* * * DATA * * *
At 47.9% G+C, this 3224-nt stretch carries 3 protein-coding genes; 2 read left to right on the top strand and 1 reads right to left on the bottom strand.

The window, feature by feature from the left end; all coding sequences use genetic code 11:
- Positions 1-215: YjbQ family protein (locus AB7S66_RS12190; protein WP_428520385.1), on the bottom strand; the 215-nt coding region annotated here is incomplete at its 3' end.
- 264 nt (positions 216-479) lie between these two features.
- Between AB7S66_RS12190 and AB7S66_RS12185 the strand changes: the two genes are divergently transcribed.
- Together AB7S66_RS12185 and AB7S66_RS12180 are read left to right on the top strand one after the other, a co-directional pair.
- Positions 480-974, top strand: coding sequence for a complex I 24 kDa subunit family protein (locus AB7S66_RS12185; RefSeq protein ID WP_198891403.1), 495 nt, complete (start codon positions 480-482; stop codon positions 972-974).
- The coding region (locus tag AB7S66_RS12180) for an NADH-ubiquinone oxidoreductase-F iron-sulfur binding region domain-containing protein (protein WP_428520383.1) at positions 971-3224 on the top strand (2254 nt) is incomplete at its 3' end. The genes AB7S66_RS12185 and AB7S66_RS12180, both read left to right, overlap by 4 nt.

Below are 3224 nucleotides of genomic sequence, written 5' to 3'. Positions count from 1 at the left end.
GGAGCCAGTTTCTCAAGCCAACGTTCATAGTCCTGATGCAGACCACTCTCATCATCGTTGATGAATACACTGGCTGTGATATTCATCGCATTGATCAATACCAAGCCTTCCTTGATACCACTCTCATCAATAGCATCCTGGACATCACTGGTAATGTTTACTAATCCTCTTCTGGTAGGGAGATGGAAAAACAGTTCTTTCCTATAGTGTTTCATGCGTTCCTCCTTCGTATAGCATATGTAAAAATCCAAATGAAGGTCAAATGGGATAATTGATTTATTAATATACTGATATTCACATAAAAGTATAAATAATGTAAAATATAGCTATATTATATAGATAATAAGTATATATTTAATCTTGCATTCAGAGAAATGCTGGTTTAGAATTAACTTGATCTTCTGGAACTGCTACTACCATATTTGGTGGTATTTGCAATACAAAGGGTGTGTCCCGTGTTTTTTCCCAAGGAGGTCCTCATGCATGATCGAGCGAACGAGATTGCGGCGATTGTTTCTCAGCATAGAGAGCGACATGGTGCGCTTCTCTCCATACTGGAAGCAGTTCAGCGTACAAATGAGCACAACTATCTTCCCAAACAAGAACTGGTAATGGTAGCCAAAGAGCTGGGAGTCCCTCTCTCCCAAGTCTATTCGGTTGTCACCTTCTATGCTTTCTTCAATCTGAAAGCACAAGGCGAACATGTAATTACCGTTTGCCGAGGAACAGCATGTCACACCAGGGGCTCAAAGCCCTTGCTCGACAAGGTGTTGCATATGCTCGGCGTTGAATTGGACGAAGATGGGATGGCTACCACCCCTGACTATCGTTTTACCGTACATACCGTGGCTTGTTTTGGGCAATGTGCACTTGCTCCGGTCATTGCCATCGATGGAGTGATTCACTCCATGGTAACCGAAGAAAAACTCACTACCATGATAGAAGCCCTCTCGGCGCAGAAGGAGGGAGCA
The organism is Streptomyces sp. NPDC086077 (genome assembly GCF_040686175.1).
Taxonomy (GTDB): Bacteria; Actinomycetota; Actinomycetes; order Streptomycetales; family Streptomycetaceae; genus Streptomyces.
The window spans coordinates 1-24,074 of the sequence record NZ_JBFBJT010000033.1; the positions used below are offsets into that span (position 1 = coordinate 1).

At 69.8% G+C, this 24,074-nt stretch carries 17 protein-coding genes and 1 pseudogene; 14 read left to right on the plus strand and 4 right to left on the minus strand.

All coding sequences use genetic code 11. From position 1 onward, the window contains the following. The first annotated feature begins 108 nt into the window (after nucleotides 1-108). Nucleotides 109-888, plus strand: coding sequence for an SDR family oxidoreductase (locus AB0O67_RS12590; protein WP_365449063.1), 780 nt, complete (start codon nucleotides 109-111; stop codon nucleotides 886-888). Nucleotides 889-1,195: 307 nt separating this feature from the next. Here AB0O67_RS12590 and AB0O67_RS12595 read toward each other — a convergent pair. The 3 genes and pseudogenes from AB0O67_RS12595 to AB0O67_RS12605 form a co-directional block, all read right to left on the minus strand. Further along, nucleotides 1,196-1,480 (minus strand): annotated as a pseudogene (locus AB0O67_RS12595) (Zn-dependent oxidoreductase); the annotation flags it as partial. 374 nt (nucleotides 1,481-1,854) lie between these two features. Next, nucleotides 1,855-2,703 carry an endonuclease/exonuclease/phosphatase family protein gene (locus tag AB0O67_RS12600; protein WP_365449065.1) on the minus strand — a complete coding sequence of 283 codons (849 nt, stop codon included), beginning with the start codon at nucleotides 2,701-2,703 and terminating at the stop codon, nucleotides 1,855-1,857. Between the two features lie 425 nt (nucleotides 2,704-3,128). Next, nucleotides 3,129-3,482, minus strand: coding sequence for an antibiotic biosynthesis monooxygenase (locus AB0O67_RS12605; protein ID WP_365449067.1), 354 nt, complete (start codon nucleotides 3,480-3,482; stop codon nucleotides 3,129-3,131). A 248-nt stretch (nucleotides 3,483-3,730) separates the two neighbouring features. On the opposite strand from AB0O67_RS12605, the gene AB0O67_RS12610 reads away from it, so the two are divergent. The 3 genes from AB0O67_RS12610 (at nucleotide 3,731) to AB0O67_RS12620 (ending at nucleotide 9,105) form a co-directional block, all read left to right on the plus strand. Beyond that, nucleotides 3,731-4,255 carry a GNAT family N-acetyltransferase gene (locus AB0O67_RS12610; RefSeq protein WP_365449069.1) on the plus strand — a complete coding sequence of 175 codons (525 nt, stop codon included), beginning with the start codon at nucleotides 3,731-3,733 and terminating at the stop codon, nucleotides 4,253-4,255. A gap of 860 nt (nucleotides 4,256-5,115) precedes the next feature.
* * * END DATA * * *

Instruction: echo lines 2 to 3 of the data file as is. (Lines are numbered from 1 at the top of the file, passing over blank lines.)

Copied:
The window, feature by feature from the left end; all coding sequences use genetic code 11:
- Positions 1-215: YjbQ family protein (locus AB7S66_RS12190; protein WP_428520385.1), on the bottom strand; the 215-nt coding region annotated here is incomplete at its 3' end.